Senator John Flanagan (2nd Senate District) was recently thanked by close to forty members of the AARP at a meeting outside his office in Smithtown. The local seniors were taking part in a "whistle stop" bus tour to rally state lawmakers to help make prescription drugs more affordable and to help assure passage of consumer protections for cell phone customers.
As the prime sponsor of the "Wireless Telephone Consumer Protection Act" and a sponsor of legislation that would create a bulk purchasing program for pharmaceuticals to lower the costs of these vital purchases, Senator Flanagan’s efforts were praised by those who visited his office.
The cell phone legislation sponsored by Senator Flanagan would require cell phone companies to provide more detailed coverage maps, including where the e-911 function works during an emergency, allow people to cancel their contract fifteen days after receiving their first bill without having to pay hefty penalties and call for greater disclosure of fees.
The main component of the act is the introduction of the trial period. By utilizing this period to assess their agreement, New York State consumers would be able to make a more informed and practical decision about their new service and ensure that providers provide the best service possible.
"AARP commends Senator Flanagan for sponsoring this much needed consumer protection bill. Most seniors buy a cell phone to use in case of an emergency. Improved maps and disclosures will allow them to know whether or not their phone will work in a certain area," said Bill Hall, a Setauket resident and Volunteer Regional Coordinator for AARP on Long Island. "In addition, many people on fixed incomes are finding themselves locked into unaffordable contracts because the amount billed is frequently higher than the advertised price."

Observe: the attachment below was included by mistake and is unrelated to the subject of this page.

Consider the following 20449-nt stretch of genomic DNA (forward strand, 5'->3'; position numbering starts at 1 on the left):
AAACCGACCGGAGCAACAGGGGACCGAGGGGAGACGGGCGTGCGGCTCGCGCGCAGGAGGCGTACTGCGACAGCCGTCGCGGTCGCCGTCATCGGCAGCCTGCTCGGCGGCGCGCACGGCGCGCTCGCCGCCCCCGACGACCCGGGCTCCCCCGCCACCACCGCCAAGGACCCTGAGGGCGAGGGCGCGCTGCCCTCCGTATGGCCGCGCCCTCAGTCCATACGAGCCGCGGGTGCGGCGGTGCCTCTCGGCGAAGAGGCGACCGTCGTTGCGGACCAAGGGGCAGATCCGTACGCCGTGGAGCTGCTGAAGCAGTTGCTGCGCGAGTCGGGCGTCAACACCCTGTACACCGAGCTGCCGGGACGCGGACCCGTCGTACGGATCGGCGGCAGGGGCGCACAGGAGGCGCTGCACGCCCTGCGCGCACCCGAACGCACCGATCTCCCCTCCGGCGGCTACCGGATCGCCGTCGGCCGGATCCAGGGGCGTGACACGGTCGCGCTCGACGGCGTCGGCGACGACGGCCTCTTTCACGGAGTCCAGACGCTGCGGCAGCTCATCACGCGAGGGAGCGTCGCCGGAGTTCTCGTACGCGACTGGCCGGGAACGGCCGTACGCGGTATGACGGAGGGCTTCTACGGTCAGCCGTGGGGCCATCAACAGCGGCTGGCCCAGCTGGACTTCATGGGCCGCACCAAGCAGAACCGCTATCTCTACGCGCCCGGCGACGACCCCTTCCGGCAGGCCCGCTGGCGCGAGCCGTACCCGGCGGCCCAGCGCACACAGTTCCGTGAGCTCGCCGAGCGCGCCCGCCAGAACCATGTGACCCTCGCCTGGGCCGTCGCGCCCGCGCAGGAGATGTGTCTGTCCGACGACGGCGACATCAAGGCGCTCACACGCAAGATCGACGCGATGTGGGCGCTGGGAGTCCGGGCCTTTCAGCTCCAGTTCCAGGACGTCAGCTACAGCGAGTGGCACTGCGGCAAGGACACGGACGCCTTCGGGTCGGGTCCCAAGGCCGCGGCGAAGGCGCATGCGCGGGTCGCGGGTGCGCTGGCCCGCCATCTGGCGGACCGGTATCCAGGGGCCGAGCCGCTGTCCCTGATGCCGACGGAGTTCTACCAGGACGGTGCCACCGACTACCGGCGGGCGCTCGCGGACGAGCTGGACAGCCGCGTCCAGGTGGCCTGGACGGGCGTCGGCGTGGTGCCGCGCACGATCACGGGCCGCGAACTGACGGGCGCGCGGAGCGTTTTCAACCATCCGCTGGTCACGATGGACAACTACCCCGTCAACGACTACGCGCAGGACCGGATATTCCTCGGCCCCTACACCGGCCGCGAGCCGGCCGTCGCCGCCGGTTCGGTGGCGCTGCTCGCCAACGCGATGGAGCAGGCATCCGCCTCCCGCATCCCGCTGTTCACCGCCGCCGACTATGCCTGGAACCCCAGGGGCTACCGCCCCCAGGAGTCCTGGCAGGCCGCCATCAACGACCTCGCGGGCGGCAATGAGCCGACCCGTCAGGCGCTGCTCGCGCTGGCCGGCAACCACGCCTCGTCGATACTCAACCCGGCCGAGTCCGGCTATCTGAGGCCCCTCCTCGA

A third piece of legislation that AARP is calling for and Senator Flanagan supports would require pharmaceutical drug companies to disclose gifts over $75 that they provide to health care providers. This would deliver transparency to the prescription drug market and provide some accountability from the drug companies.
According to the AARP, pharmaceutical companies spend over $7 billion a year on gifts, such as meals, trips and entertainment, to doctors to persuade them to prescribe newer and, in many cases, more expensive drugs when generic and less expensive alternatives are just as effective. According to a report in the April 2007 New England Journal of Medicine, 94% of doctors report having some type of relationship with pharmaceutical companies.
"Enhancing the access seniors have to prescription drugs and offering greater consumer protections must be a priority. I appreciate the support of the members of the AARP and thank those who visited my office for providing their input. I will continue to work to enact these very important reforms and to make sure that the voices of those who took the time to visit me is heard in Albany," stated Senator Flanagan.
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